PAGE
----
A variety of events have taken over the headlines, but demands are still ricocheting around the country for solutions to school shooters. There are apps available that provide an expedient, one-touch solution for summoning law enforcement, that automatically dim lights and sounds on phones that help students avoid detection, and the ability to report situations ranging from active shooters and bullying to suicides and the need for medical attention.
The problem is that parents don’t know they exist, school boards are concerned exclusively with cost, and law enforcement is worried they’re being displaced by the apps. The Texas Guardians has developed one such app that’s a multi-faceted tool for an added level of student safety and faster reporting when response times matter most.
The threat is real. Casualties continue to escalate. Everyone fears a school shooter, but other threats exist that no one speaks about. What’s next - a bomb, suicide bomber, an inescapable fire or school bus shooting? School boards gather and debate the installation of metal detectors, hiring security, and arming teachers but the decision is ultimately always about the financial cost to the district.
Law enforcement is slow to adopt or endorse the technology fearing they’ll be displaced as the first response. The app includes free software for police to ensure they receive notifications as quickly as possible. The Texas School Guardian app has even been tested successfully in mock drills with law enforcement.
Police want an app that will take a photo of the suspected gunman, thereby making their job easier, in defiance of the recommended Run, Hide and Fight tactics developed by the U.S. Department of Homeland Security. Children should be escaping or hiding when a shooter is on the loose – not sacrificing themselves in an effort to snap a picture of someone who’s trying to kill them.
The Texas School Guardians app was developed specifically for safety and quick reporting during an active shooter event. The app requires youngsters to hit just 1 button instead of 3 for dialing 911 and the caller is immediately connected with law enforcement. The phone’s light is dimmed and sound is shut down to avoid detection. Callers can report when a shooter is seen, shots fired nearby, loud explosions heard, or a request for fire/rescue/medics.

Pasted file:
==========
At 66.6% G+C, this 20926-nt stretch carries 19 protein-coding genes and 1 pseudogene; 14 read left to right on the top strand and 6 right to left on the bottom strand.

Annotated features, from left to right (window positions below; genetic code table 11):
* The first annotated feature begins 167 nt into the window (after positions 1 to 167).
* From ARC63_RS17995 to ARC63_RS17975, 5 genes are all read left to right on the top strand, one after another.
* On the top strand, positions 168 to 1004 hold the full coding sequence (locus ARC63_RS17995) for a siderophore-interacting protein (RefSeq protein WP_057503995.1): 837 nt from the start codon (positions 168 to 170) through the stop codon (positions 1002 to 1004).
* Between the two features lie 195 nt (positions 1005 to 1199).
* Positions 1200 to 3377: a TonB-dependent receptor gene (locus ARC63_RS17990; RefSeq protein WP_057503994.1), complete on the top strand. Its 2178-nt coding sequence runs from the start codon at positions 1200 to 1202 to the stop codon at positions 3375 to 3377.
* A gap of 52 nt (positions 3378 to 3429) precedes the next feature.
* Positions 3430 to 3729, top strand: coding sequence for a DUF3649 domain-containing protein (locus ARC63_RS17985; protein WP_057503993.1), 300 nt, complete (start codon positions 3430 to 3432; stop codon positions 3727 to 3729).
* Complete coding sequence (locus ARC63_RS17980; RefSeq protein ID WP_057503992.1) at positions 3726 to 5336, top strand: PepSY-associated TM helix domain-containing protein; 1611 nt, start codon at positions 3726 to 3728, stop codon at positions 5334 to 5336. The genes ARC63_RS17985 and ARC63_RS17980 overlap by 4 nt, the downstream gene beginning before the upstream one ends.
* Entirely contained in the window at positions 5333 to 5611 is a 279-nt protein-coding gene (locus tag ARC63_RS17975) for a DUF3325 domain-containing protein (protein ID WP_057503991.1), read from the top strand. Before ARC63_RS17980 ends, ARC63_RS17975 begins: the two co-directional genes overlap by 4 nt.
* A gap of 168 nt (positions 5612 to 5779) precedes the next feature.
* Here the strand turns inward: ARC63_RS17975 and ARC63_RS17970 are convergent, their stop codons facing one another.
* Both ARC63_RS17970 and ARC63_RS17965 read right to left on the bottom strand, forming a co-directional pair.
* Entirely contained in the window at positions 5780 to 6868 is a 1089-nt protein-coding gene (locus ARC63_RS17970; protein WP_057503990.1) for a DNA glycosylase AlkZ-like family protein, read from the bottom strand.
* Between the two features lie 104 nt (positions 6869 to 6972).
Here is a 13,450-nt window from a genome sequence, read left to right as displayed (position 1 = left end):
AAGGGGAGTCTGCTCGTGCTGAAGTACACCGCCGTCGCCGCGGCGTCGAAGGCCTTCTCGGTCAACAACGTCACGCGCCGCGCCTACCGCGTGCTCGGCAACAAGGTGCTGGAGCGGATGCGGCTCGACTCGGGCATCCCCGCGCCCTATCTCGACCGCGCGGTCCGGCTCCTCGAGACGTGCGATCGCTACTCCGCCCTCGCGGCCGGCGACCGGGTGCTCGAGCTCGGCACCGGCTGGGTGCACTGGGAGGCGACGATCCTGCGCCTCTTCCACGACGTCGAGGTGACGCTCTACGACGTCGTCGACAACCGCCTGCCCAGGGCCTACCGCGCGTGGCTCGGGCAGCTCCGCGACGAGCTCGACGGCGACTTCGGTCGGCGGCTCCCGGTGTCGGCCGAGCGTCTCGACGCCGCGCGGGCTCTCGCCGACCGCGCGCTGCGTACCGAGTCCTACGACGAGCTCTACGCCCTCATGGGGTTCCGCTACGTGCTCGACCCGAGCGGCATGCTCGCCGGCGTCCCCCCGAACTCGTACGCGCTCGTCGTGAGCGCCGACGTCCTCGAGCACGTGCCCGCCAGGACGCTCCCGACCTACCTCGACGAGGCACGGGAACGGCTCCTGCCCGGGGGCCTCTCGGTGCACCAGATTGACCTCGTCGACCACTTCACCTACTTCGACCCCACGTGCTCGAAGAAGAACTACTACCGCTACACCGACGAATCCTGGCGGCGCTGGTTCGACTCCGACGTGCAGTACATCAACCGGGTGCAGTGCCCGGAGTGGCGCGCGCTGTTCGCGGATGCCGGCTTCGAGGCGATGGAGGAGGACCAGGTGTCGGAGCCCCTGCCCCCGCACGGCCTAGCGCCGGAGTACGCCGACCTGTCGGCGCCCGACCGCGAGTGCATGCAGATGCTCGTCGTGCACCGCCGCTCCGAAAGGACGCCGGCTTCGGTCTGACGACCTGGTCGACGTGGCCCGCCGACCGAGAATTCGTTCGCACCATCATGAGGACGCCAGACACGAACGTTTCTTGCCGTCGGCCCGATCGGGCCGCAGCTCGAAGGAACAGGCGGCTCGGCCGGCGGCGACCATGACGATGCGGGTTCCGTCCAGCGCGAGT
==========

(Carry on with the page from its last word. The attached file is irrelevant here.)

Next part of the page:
The app also allows individuals to report suspicious behavior, if a knife or gun is spotted, if someone is poisoned, killed, or in the event of a suicide. Users can report bullying, drugs, a stash house, or if they hear someone talking about putting bombs in the school. Custom reports can be created for any number of special circumstances.
Schools and law enforcement have objected to the ability to report bullying. School officials say it’s a problem that should be reported to a teacher, and it can be with the app. Police have complained that they don’t want to be inundated with bullying reports – only serious complaints.
The three-part Texas School Guardians app has a component for teachers and staff, administrators, and students. When the app is activated, it gives the exact location of the person using it, making it easier to track, identify and locate where a gunman is taking lives.
No one can predict where or when a shooter or bomber will decide to strike. The creator of the Texas School Guardians app understands what parents know, but law enforcement and school staff never consider – kids always have their phone with them, it’s always on, and it’s never beyond reach. The app is designed to summon help with a single touch.
Now that parents, schools and police know about the app, there’s no reason why they can’t take advantage of it to help protect the children. Our kids are our future, not pawns or a number on a spread sheet. It’s time to give them the tools on the devices they’re connected with to protect them.